I asked her specifically about MVD and SM and you know what she did? She said "I'll have to get back to you" after me having to explain MVD and SM in great detail. I even had to spell SM for her! lol whatever.. Apparently that's a question for her manager.

So anyways she told me that unlike it says in their fine print section there are some certian genetic ailments that they did not cover. However, the only example she gave me was of Hip Displaysia, which is clearly stated on their website. She said if it's something that is almost guaranteed such as german sheppards and hip displaysia then they might not cover it. I asked for information of their specific health exceptions on Cavaliers though, so I will let you know when I get that. If they don't have MVD or SM as an exclusion then I will probably go one step further and ask for that in writing or an email so that I have documented proof of it. (I've been pooped on too many times to take another chance.. especially something that could potentially cost so much money.)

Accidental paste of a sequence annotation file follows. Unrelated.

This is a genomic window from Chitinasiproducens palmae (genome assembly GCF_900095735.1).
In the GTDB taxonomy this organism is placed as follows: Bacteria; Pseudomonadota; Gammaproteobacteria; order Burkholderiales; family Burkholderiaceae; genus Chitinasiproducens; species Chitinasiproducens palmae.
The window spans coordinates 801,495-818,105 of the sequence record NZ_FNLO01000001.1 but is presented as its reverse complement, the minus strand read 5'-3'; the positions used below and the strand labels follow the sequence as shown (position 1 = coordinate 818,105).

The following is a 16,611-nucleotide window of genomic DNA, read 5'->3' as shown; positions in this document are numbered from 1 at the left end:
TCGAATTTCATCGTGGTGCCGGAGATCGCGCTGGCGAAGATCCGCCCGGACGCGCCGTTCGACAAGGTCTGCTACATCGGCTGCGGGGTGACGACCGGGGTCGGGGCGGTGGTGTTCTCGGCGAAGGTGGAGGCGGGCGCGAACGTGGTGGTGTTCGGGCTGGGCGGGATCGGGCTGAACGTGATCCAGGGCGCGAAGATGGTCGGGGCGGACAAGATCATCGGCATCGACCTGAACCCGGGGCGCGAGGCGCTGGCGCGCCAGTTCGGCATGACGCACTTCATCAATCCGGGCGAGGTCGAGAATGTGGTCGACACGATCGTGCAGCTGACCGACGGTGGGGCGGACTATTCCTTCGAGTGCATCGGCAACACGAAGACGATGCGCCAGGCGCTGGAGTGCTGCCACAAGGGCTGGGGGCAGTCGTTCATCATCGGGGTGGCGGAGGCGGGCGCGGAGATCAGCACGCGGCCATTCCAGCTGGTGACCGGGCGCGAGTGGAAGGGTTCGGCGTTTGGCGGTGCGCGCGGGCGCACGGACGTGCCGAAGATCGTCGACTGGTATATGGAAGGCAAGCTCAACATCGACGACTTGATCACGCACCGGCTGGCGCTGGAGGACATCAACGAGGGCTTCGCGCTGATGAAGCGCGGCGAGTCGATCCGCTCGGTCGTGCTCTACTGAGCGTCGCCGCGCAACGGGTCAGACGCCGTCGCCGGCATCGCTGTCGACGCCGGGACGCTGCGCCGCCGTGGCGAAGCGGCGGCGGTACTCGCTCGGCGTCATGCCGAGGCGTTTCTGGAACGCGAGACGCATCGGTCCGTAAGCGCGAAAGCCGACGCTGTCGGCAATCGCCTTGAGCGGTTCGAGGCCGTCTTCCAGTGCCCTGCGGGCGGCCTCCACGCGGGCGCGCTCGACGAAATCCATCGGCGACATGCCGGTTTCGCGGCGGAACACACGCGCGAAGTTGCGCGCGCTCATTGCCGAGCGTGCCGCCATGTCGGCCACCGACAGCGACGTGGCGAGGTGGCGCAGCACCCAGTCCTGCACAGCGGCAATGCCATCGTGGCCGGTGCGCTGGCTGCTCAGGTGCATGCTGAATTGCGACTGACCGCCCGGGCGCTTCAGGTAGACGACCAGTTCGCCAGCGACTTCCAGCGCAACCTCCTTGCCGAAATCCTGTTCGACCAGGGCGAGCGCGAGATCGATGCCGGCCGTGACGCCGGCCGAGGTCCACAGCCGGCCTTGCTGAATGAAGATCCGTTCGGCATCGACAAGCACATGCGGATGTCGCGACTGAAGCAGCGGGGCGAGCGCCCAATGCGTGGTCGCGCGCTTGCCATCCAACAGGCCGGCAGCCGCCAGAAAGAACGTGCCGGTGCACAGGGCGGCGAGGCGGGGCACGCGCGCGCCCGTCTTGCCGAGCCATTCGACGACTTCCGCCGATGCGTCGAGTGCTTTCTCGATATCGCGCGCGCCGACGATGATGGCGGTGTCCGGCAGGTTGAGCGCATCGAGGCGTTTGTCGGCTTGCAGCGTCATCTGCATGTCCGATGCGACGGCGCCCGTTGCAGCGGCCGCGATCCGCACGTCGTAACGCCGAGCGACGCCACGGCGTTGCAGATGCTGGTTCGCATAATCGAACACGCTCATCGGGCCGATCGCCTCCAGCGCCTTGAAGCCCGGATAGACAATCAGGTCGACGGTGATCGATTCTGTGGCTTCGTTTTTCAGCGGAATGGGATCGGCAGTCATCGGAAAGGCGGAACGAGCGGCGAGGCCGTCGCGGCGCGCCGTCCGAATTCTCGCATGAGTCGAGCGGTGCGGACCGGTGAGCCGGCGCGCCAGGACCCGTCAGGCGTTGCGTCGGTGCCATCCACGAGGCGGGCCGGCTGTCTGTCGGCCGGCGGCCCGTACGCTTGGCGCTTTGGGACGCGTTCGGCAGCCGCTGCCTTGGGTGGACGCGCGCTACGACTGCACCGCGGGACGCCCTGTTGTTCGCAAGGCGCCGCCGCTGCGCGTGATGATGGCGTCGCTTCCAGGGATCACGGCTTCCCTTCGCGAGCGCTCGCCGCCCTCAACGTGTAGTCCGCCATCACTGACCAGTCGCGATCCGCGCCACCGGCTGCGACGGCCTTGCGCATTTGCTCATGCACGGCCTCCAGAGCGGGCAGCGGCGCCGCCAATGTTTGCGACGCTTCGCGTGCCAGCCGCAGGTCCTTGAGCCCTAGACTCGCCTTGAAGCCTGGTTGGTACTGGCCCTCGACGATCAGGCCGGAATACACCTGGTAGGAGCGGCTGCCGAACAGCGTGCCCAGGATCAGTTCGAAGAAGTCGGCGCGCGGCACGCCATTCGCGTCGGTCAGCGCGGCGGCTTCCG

Having SM, MVD, and luxating patallaes all three are highly unlikely however it's good to know that if the unlucky time comes then you have nothing to worry about. I'de rather pay $50 a month than $2500 if something happened and we had a broken leg or something.

Judy,

I can't find on the pet care website where it says that there's an option for double coverage. How'd you get this feature? Maybe it's only available in the US?

$50 a month is not too bad to pay if you're getting all of those copayments and whtaever dropped. That gives you a good piece of mind too as you can take him to the vet whenever you suspect anything fishy.

Charleen,

OH my goodness, cataract surgery was $2600?! My eyes lit up like dollar signs when I read that figure!! That's insane!! Putting it into perspective my whole dining room set was that much!! Did you get a specific wrap sheet on what conditions exactly are covered for their $816 plan?